Electronics tycoon Julian Richer has warned shop work has become an ‘abused profession’ as he steps up a drive to improve the way big firms treat staff.
The founder of the Richer Sounds chain – known for his morale-boosting staff initiatives – said the rise of ‘giant retailers’ has tarnished the reputation of what was once an attractive area to work in.
He told The Mail on Sunday: ‘Whoever wants to go into retail? It’s an abused profession. No one wants to go into it.’ He added: ‘When you’re employing hundreds of thousands of people, they look at it as a numbers game and labour is dehumanised. It drives costs down at the cost of employees, and a lot of them I’m sure feel exploited.
‘Retail is one of the worst sectors for paying the real living wage, a lot of workers are vulnerable to having zero-hours contracts imposed on them and it offers little opportunity for career advancement.’
Over the years, extra pay for working unsociable hours in shops has been drastically cut or scrapped as stores extended opening hours. Pensions have been diluted, paid breaks binned and the days when staff at some chains might enjoy clothing allowances are long gone.
Richer, 61, who is advising Marks & Spencer on company culture, says he takes a different attitude to his own staff: ‘We treat them as human beings, not as machines. It’s particularly important for retail as staff on the shop floor are customer-facing and you want them to give their best and be positive and friendly. If they’re downtrodden and bitter towards their bosses then they’re not going to do that.’
Richer is a self-styled ‘ethical capitalist’ and handed ownership of the 51-store chain to a staff trust last year. He still runs it but has also embarked on a ‘responsible crusade’ to change corporate Britain and launched his Good Business Charter last year.
Designed to ‘accredit’ responsible companies, it demands strict compliance in areas such as diversity, the real living wage and ethical sourcing. TSB, Capita and Deloitte are among those accredited.
Richer said his work at M&S with its CEO Steve Rowe had been hit by Covid-19 but they had been appearing as a ‘double act’ addressing staff on company culture.
He began mentoring Rowe on workplace culture in 2018. The pair regularly meet in a windowless back room of a Mayfair café which they dub the ‘naughty room’.
Richer’s parents met working at an M&S store in north London: ‘[M&S boss] Steve Rowe jokes that he’s going to put a plaque up because he believes I was conceived in the changing room of the Kilburn store,’ he laughs.
He first advised Rowe’s chairman Archie Norman during his time as Asda in the Nineties on customer service and staff motivation.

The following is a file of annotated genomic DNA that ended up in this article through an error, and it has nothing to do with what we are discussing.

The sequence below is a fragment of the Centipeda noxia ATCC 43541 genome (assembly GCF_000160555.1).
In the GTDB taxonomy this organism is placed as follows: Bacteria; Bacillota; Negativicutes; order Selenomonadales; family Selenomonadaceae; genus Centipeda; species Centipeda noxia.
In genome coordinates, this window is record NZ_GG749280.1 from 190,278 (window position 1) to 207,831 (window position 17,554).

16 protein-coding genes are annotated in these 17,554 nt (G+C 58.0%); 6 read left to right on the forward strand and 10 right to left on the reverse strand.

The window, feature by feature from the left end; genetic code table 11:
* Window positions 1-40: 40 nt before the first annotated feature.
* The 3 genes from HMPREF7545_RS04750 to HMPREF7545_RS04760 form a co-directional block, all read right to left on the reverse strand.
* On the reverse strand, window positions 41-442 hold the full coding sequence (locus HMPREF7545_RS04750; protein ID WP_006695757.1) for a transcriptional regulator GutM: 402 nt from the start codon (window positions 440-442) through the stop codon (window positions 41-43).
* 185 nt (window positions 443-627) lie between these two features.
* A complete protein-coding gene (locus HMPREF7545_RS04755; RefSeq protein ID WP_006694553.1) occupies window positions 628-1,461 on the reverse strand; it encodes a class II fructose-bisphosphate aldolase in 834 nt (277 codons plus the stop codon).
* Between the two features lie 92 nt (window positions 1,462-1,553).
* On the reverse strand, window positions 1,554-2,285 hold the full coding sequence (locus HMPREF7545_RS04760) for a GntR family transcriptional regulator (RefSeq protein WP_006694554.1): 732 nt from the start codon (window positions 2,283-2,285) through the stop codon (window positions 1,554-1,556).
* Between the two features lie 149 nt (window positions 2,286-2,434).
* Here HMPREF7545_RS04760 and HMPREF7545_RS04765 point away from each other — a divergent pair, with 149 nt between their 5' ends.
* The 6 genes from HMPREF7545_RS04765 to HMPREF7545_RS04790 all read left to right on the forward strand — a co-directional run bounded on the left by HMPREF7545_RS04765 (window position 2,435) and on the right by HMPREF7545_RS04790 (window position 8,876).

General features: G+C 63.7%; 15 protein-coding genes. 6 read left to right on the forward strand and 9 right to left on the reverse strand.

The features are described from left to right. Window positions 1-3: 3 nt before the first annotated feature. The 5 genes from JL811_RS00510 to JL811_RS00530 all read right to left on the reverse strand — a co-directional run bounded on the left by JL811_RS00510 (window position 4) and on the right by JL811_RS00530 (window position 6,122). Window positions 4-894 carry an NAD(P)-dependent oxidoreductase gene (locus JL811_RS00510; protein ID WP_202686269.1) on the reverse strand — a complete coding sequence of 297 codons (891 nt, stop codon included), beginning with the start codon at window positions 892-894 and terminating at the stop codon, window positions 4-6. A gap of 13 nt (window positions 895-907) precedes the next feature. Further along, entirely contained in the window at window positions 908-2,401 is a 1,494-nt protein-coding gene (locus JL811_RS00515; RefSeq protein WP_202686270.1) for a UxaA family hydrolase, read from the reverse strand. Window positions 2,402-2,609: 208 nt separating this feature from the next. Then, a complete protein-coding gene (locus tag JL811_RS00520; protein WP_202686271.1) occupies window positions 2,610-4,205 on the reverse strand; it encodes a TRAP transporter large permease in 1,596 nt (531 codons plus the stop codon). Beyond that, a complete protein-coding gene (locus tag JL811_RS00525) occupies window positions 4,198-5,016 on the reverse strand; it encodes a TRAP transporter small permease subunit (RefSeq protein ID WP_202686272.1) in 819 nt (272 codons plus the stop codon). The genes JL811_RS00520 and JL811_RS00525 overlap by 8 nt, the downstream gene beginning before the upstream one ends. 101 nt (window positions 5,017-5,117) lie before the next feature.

Richer believes M&S’ stiff, corporate image has changed: ‘They were such an august, formal institution – I remember they had three different types of carpet depending on what kind of grade executive you were and different dining rooms. Those days are over, Archie sits in the staff canteen now. He’s a man of the people and he does get it.’
Richer believes selling off its freehold properties has cost M&S but added: ‘I do have confidence in them, I have shares in M&S that I haven’t sold and I absolutely believe in the company. It’s such a strong brand.’
Richer’s industry clout was underscored last year by a u-turn by Britain’s supermarkets, which handed back £2 billion in funds weeks after he and others vented anger at their receiving a business rates tax break while enjoying a Covid trading boost.
The launch of the Good Business Charter follows his efforts to improve corporate governance which has included the Zero Hours Justice campaign, Tax Watch to expose corporate tax abuse and now the Good Business Charter.
He added: ‘Everyone says they want to support the good companies but we don’t know who they are. The problem is the bad companies don’t advertise that they’re bad. We know about the odd scumbag out there.
‘Some companies appear to be good – they have huge marketing budgets but you don’t know if they’re using slave labour, paying their taxes, you don’t know if they’re paying minimum wage.
‘We needed a third party organisation to praise the good guys and signpost these companies for the public. It’s never been more necessary than after Covid – the state has supported so many companies as a blunt instrument very quickly, the government has spent the money on behalf of the public and the public don’t want to hear that these companies don’t pay their taxes and aren’t good companies.’
Richer founded his eponymous stereos-to-TVs retailer in 1978 and has built it into a national store chain, which turned over £171 million in its last published accounts. The retailer is deemed non-essential, forcing stores to close during the three English lockdowns. Richer also runs a string of charities and drums in a funk band called Ten Millennia.